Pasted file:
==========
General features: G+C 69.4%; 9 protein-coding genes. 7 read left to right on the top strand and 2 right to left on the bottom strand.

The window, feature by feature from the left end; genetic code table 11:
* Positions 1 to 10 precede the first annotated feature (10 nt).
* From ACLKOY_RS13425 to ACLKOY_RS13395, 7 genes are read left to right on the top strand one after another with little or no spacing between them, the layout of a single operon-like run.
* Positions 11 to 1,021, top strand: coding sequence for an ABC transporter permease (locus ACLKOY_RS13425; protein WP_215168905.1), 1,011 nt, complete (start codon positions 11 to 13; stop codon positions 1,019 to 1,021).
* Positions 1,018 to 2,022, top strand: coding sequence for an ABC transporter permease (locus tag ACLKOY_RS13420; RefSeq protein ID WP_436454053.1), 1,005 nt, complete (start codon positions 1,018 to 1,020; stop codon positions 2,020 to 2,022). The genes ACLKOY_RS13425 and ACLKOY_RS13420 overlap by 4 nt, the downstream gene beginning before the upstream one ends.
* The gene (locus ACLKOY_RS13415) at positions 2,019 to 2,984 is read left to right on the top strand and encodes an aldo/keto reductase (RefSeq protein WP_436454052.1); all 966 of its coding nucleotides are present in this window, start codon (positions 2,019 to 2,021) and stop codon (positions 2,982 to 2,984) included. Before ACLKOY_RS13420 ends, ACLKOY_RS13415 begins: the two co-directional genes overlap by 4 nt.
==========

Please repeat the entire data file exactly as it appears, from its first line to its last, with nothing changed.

General features: G+C 69.4%; 9 protein-coding genes. 7 read left to right on the top strand and 2 right to left on the bottom strand.

The window, feature by feature from the left end; genetic code table 11:
* Positions 1 to 10 precede the first annotated feature (10 nt).
* From ACLKOY_RS13425 to ACLKOY_RS13395, 7 genes are read left to right on the top strand one after another with little or no spacing between them, the layout of a single operon-like run.
* Positions 11 to 1,021, top strand: coding sequence for an ABC transporter permease (locus ACLKOY_RS13425; protein WP_215168905.1), 1,011 nt, complete (start codon positions 11 to 13; stop codon positions 1,019 to 1,021).
* Positions 1,018 to 2,022, top strand: coding sequence for an ABC transporter permease (locus tag ACLKOY_RS13420; RefSeq protein ID WP_436454053.1), 1,005 nt, complete (start codon positions 1,018 to 1,020; stop codon positions 2,020 to 2,022). The genes ACLKOY_RS13425 and ACLKOY_RS13420 overlap by 4 nt, the downstream gene beginning before the upstream one ends.
* The gene (locus ACLKOY_RS13415) at positions 2,019 to 2,984 is read left to right on the top strand and encodes an aldo/keto reductase (RefSeq protein WP_436454052.1); all 966 of its coding nucleotides are present in this window, start codon (positions 2,019 to 2,021) and stop codon (positions 2,982 to 2,984) included. Before ACLKOY_RS13420 ends, ACLKOY_RS13415 begins: the two co-directional genes overlap by 4 nt.